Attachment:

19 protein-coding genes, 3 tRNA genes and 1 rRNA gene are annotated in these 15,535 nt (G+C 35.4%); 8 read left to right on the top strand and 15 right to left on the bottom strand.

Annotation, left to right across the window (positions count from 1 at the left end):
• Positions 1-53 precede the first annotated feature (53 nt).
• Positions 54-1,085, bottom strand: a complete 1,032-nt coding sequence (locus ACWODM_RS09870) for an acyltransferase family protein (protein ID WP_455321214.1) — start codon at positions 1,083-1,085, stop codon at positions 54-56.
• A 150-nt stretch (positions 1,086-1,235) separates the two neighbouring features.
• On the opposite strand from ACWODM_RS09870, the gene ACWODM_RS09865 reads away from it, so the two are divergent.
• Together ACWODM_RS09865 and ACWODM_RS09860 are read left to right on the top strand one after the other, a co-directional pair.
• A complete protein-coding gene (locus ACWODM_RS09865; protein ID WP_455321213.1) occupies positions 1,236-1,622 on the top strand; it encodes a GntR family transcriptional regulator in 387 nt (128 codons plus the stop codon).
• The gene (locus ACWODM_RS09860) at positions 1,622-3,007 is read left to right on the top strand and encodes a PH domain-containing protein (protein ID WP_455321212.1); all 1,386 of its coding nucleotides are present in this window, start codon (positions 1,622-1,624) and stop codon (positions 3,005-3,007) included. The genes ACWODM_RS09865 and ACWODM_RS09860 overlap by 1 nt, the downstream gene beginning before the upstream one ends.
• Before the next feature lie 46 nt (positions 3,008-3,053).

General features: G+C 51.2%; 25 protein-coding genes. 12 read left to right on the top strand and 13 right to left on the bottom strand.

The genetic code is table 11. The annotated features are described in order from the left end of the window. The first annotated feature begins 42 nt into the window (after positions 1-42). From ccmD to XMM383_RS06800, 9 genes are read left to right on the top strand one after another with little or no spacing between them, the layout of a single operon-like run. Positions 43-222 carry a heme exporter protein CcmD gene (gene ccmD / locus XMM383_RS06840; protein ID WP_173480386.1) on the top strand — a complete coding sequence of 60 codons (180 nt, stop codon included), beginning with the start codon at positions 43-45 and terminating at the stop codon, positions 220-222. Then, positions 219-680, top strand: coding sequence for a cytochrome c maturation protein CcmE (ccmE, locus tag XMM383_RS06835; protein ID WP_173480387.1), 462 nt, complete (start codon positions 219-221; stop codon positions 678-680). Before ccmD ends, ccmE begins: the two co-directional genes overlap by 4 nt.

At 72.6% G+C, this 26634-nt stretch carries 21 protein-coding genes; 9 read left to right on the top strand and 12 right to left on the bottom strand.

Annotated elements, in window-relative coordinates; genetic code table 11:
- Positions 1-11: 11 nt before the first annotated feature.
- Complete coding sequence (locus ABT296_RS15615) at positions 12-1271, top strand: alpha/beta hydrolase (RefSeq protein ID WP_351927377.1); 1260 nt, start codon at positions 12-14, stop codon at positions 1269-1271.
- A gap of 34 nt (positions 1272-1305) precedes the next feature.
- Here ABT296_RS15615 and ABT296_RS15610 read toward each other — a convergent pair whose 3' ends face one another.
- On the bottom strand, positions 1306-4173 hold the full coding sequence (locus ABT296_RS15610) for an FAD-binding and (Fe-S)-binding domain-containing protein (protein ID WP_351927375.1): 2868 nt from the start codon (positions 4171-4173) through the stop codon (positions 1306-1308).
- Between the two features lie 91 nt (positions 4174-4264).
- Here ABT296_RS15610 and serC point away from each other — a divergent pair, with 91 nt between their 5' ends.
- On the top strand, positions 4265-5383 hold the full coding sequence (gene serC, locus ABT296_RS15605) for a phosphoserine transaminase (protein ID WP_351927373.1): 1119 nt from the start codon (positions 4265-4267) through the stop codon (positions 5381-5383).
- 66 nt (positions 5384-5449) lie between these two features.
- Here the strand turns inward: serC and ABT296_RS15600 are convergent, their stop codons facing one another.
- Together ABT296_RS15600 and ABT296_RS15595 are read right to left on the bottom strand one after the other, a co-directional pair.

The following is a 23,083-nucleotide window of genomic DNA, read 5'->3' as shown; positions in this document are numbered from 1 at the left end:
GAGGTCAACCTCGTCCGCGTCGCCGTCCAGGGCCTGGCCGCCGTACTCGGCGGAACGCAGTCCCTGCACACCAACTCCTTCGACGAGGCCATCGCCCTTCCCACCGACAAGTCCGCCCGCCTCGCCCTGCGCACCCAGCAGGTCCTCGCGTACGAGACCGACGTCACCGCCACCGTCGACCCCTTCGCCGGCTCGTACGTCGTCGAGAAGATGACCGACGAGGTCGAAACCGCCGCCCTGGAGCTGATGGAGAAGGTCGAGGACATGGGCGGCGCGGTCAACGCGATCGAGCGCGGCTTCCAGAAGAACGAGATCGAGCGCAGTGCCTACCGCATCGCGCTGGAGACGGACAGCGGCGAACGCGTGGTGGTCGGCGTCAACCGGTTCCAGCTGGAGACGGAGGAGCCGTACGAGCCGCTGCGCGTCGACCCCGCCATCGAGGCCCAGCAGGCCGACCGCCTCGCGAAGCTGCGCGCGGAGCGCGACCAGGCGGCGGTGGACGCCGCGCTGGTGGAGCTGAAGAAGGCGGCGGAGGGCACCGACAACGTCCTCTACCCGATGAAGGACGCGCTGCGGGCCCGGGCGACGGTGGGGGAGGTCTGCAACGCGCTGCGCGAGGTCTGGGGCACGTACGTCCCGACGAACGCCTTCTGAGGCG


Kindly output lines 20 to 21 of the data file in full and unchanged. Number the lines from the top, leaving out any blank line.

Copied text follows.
- Between the two features lie 91 nt (positions 4174-4264).
- Here ABT296_RS15610 and serC point away from each other — a divergent pair, with 91 nt between their 5' ends.